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My notebook users need to travel a lot.

Quite often, they need elevated privileges on that machine, like when adding a printer or change network settings.

Should I give them local administrator's password for solving shuch problems?

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migrated from superuser.com Mar 1 '12 at 23:04

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Thats up to you, its your risk to to let them possibly mess something up - we can't decide that for you. –  Simon Sheehan Mar 1 '12 at 20:16
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By what you have asked, no one can guess the relation you and the users have. So more explanation of the situation would be helpful, otherwise this question will likely be closed, its just too vague. –  Baarn Mar 1 '12 at 20:18
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As Walter said, the appropriate answer is completely up to you and your users. There are ways to allow people to install most printers without given them full admin. But you need to, based on your company policy and technology environment, make this decision yourself. –  music2myear Mar 1 '12 at 20:25
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Why not just give them permission to install printers? –  Kyle Mar 1 '12 at 20:26

3 Answers 3

up vote 4 down vote accepted

The answer is: It depends.

It depends upon your relationship with your users, and how much they can be trusted to not create problems, and the extent to which you want to support laptops where the user has administrator-level access, and the necessity of administrator-level access from a mission/business perspective.

It's just a question with a bunch of tradeoffs, and you'll have to decide from the perspective of your own organization what makes best sense for you. The benefit of giving your users admin-level access is, as you identified, it may allow them to solve problems themselves, e.g., while on the road or while your support help desk is not open, or without contacting your support help desk. The disadvantage is that it users now have the power to shoot themselves in the foot. They can make changes to settings that render their system unreliable or unusable; they can install software that is malicious, bad, or just contrary to your organization's policy. You may see those users later at your help desk asking you for help getting their laptop working, because they screwed it up (they may not even realize it is their own darn fault). On the gripping hand, if you lock down users' laptops too tightly, and you have power users, they may come to resent the IT department for controlling things with such a tight fist, which is not good for your organization.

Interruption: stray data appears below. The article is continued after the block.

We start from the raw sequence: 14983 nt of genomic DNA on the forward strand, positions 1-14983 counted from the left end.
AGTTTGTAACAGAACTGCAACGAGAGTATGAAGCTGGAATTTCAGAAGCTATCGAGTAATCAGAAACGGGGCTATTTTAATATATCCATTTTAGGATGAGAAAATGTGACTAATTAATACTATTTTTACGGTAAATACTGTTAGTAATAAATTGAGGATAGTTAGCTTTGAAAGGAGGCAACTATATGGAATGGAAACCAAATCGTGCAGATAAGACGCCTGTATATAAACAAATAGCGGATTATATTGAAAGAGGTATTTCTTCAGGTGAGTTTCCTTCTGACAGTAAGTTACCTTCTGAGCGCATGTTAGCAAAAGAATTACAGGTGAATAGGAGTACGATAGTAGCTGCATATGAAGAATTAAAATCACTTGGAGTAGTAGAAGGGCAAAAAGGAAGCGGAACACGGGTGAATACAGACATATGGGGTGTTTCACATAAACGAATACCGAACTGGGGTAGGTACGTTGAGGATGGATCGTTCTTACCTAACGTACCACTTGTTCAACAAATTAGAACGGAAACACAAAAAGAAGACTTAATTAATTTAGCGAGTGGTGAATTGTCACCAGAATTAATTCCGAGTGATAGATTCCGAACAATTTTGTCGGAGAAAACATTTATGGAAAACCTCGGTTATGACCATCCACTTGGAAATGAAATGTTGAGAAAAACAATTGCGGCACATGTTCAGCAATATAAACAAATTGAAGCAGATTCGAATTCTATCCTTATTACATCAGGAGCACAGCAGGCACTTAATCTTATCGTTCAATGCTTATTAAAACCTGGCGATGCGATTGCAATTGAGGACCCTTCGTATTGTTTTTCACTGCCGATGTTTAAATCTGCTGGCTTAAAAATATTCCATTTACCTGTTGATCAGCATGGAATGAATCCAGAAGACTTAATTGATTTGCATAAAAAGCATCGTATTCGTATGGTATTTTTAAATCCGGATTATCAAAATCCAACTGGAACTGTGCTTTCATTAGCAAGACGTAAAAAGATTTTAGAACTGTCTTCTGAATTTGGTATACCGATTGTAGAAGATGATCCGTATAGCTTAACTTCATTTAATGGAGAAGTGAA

I would ask yourself what kind of relationship you want to have with your users, what level of support you want to provide, and what risks you want to accept or not accept.

For the most part, this has only a modest connection to security. There are some increased security risks from giving users admin-level access on their own machines. However, from a security perspective, even if users don't have admin-level access, they can still get infected by software that steals all their files, so it's not like withholding the administrator password somehow automatically eliminates all security risks.

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There would seem to be circular logic in this question.

From the point of view of security, the whole point of passwords is to protect some asset. In the case of Windows 7 the idea behind having different levels of access for administrate and user accounts is to protect the operating system from corruption, malware, viruses etc. Having administrative passwords really does nothing to protect user data files like a word document since the user account has to have access to those files for the user to edit them.

If you are looking to protect the operating system files, as opposed to corporate secrets, then admin passwords work reasonably well.

Now you introduce the factor of user convenience. The user wants to use a new printer on short notice and does not want the inconvenience of having to check with IT and having to wait for them to perform some function.

Which leads to the user wanting to plug in some unknown USB device that has never been vetted by IT and letting that device self-identify and cause the downloading and installation of drivers.

Since it is an unknown device in an uncontrolled environment it could clearly cause the installation of malware such as a keystroke logger etc. Further even if the device is legitimate, there is no guarantee that the network being used at that time has not been hacked. For example when the OS goes to download the driver from what the user thinks is the HP website, it could easily, and without the user's knowledge, be going to an alternate website (bogus DNS entries etc.) which downloads a driver which appears to work but which also includes malware.

So where is the security?

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I am assuming they are using windows:

You could set a local policy on the machine that allows the user to "Load and unload device drivers"

If you open gpedit.msc go to computer configuration > windows settings > Security settings > local policies > user Rights Assignment > Load and unload Device drivers

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